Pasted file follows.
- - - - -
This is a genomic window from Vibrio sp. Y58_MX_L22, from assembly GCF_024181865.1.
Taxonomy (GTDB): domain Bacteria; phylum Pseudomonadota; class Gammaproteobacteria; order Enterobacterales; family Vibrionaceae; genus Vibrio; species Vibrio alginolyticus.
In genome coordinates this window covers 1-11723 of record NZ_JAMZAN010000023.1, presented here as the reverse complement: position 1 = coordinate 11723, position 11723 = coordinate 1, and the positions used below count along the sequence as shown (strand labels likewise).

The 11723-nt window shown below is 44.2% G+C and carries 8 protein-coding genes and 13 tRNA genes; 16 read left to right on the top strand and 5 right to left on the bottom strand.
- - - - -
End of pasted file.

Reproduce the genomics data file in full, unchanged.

This is a genomic window from Vibrio sp. Y58_MX_L22, from assembly GCF_024181865.1.
Taxonomy (GTDB): domain Bacteria; phylum Pseudomonadota; class Gammaproteobacteria; order Enterobacterales; family Vibrionaceae; genus Vibrio; species Vibrio alginolyticus.
In genome coordinates this window covers 1-11723 of record NZ_JAMZAN010000023.1, presented here as the reverse complement: position 1 = coordinate 11723, position 11723 = coordinate 1, and the positions used below count along the sequence as shown (strand labels likewise).

The 11723-nt window shown below is 44.2% G+C and carries 8 protein-coding genes and 13 tRNA genes; 16 read left to right on the top strand and 5 right to left on the bottom strand.